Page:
HCMC adjusting master planning to cope with climate change

Climate change has created severe impacts on several regions in Vietnam, including Ho Chi Minh City, which is predicted to witness more sea level rise, flooding due to heavy rain and high tide, salt water intrusion, and temperature rise. This asks that the municipal authorities fine-tune the city master planning to address environment-related issues.

HCMC adjusting master planning to cope with climate change ảnh 1

High tide created flooding on Tran Xuan Soan Street in District 7. (Photo: SGGP)

Nguyen Tung, living on Hung Phu Street in District 8, frequently complains that he has to endure flooding and stinky smell from the street in front of his house and his toilet twice at the beginning and middle of each month. Sometimes, his family even needs move upstairs to sleep because the ground floor is full of wastewater from the drainage due to exceptional high tides. Sadly, this situation is common in his neighborhood.

Jeremy Carew-Ried from Asian Development Bank (ADB), in his report about climate change in HCMC, revealed that in 2050, most districts in the city are forecast to face urban flooding, even the highest areas. The depth and duration of flooding will increase from 21-40 percent and 12-22 percent, respectively.

The most severely affected areas will be in the West and Southwest of HCMC, namely the districts of 6, 7, 8, Binh Tan, Binh Chanh, Nha Be, Can Gio, as well as part of the East side next to Saigon River. This is an alarming situation considering that the city is planning for more development in the west and southwest direction.

A similar forecast by Climate Central Organization from the US shows that HCMC will experience negative effects of climate change sooner than expected, with many areas deeply under flooding.

Highly aware of that, the Prime Minister has approved adaptation to climate change as one key factor in the Adjusted Master Planning of HCMC until 2040, with a Vision to 2060, so that the city devise suitable urban space development plans to cope with these negative effects.

Based on that planning, the HCMC Department of Planning and Architecture proposes these 4 basic strategic solutions as follows.

_Firstly, the city will develop into a multi-center one, each of which has close environment-oriented connections in order to limit the urban heat island effect while more effectively using energy via sound arrangements of urban space and functions, and reducing carbon footprint via logical traffic systems.

_Secondly, HCMC will have ecological environmental belts, formed from a series of green spaces and ventilation corridors. In addition, climate regulation lakes are built to improve disaster prevention capacity of the city.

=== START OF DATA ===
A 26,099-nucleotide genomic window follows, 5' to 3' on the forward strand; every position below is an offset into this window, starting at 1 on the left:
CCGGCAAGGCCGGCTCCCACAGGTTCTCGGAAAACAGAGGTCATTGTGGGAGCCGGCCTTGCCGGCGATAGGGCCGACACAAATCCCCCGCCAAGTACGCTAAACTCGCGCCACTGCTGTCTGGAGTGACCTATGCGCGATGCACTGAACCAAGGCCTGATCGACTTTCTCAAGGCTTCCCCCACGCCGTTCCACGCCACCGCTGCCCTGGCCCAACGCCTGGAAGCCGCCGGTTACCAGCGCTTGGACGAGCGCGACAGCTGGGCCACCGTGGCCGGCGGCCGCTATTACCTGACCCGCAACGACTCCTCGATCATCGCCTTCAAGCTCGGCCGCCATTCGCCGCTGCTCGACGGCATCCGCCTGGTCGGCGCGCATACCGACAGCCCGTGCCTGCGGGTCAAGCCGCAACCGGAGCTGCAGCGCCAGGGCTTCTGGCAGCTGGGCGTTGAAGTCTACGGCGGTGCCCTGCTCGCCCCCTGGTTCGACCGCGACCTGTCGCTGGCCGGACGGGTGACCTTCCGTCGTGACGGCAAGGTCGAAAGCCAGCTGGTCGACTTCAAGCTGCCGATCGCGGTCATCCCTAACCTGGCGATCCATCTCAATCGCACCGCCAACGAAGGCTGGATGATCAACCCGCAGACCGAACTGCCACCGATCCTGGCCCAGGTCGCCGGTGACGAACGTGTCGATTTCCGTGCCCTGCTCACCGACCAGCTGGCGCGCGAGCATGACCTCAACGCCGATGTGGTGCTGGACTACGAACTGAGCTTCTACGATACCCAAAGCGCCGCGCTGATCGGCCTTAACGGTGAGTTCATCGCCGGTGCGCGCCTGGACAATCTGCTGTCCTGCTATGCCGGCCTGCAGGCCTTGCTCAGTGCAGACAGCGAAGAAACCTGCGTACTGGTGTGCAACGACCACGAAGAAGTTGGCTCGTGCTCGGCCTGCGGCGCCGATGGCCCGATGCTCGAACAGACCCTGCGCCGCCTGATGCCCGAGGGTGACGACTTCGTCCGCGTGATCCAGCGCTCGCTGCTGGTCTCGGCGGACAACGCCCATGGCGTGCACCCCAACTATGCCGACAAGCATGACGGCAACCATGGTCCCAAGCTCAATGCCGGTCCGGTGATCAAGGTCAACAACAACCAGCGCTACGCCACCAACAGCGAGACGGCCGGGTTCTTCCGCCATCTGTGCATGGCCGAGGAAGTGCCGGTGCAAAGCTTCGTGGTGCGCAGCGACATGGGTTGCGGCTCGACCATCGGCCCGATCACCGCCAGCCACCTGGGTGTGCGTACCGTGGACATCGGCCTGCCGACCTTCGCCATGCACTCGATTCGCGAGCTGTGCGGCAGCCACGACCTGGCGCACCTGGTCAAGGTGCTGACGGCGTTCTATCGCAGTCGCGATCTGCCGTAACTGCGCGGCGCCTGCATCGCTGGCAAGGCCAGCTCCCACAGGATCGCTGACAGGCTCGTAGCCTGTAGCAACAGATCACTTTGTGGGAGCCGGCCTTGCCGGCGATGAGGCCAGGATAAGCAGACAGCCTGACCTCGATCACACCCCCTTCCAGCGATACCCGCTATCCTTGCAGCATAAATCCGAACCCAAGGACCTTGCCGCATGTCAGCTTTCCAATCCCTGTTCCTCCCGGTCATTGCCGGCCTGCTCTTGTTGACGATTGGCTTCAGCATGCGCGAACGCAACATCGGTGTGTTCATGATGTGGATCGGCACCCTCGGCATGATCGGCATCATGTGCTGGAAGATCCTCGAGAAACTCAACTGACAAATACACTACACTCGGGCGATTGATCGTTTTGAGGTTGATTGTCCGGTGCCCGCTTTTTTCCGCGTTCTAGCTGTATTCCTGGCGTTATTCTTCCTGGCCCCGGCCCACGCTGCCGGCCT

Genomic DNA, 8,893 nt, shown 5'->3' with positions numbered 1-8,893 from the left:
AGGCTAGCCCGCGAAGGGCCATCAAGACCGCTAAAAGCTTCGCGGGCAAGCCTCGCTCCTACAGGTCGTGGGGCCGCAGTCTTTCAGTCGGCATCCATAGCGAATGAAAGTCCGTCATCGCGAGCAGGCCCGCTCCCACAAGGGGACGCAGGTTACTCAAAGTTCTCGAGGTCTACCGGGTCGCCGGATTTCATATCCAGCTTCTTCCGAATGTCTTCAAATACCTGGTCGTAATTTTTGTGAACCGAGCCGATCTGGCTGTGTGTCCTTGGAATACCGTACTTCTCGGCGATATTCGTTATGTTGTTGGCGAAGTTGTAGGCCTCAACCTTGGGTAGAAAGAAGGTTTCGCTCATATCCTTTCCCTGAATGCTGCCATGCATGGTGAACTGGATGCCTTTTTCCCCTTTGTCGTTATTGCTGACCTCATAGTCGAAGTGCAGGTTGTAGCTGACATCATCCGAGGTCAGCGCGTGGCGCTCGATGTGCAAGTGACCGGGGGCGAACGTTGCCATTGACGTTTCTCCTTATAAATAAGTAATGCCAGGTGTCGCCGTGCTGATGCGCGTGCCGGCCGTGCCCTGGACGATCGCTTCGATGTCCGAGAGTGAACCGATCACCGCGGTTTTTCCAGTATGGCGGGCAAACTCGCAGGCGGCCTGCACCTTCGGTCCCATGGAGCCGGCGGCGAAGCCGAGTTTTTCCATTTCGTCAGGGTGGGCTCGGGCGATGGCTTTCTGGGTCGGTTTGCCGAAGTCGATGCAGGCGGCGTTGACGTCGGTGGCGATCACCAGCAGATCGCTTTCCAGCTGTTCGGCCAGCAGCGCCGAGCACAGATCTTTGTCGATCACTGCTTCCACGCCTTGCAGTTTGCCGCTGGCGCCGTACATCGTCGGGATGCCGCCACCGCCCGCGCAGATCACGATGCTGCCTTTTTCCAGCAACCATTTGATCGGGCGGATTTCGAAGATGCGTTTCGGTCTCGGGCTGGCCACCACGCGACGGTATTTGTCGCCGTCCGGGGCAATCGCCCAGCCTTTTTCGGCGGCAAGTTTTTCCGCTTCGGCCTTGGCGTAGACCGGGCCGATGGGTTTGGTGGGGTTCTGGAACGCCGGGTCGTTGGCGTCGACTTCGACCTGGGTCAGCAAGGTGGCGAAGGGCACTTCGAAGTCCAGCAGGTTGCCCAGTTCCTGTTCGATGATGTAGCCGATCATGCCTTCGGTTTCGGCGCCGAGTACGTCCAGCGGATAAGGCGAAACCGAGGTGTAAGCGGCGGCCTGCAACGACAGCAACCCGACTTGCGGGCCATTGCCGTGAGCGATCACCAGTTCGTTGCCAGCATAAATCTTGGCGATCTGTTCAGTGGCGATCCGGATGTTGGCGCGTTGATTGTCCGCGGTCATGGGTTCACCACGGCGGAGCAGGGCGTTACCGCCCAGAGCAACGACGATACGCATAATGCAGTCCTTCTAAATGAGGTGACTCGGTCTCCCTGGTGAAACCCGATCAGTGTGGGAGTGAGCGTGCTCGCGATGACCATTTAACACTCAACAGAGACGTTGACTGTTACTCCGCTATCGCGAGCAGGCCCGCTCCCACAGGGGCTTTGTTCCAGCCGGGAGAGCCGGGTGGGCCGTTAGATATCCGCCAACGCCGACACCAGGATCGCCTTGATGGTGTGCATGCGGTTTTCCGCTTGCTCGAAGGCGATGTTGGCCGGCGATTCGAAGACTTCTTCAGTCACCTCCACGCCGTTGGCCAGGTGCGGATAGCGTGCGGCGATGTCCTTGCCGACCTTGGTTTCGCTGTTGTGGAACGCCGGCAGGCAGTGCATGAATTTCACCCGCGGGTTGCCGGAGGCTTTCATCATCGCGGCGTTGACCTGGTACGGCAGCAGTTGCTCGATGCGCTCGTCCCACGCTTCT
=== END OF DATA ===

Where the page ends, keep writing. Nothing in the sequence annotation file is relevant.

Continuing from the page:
_Thirdly, the municipal authorities are going to introduce suitable policies to ensure a harmonious development between architecture and nature and to use more renewable energy.

_Lastly, a system to manage the environment in HCMC will be launched, including a system to objectively evaluate environmental effects, the use of Geographic Information System (GIS) in environmental management, and the assignment for citizens to monitor their neighborhood as to environmental effects.

HCMC adjusting master planning to cope with climate change ảnh 2

Le Van Luong Street in Nha Be District is frequently flooded

To implement the first solution, HCMC is going to significantly increase its green spaces, diffuse light, form ventilation corridors, and identify fixed cooling points. Districts in the inner city maintain their 200ha of current parks and public trees and use 250ha of free space from factory relocation to grow more trees. The city must safeguard its Can Gio mangrove biosphere reserve, as well as its protection forest and special-use forest in Binh Chanh District and Cu Chi District.

Trees for beautification purposes should be grown aesthetically to also serve tourism purposes along Saigon River, Nha Be River, and Dong Nai River.

Regarding the second solution, there will be three more ecological environmental belts integrated with agricultural land with the width of 2,000-3,000 meters. Trees will also be planted on reserved land in the North and West directions where new urban and residential areas are established (Thu Duc City, District 12, and five suburban districts) to create urban landscapes and protect the environment.

The South and East of HCMC will have the ground and streets raised, along with the construction of regulation lakes to avoid urban flooding.

The downtown area with a radius of 15km will have 4 development poles. There will be no new urban area in strict conservation and ecological restoration areas belonging to Can Gio mangrove biosphere reserve and protection forests in Binh Chanh District, Cu Chi District.

Architect Khuong Van Muoi commented that there must be priority for architectural development on high-leveled areas in the Northwest. The low-leveled ones must dig more regulation lakes and use that soil to raise the ground. Road systems and basic living infrastructure like drainage and electricity systems must be adjusted to better suit higher residential areas, which is quite costly.

Former Head of the HCMC Institute for Planning Hoang Minh Tri said that the city should avoid developing new high-rise buildings on vulnerable areas, especially the southern part, due to their weak geological layers.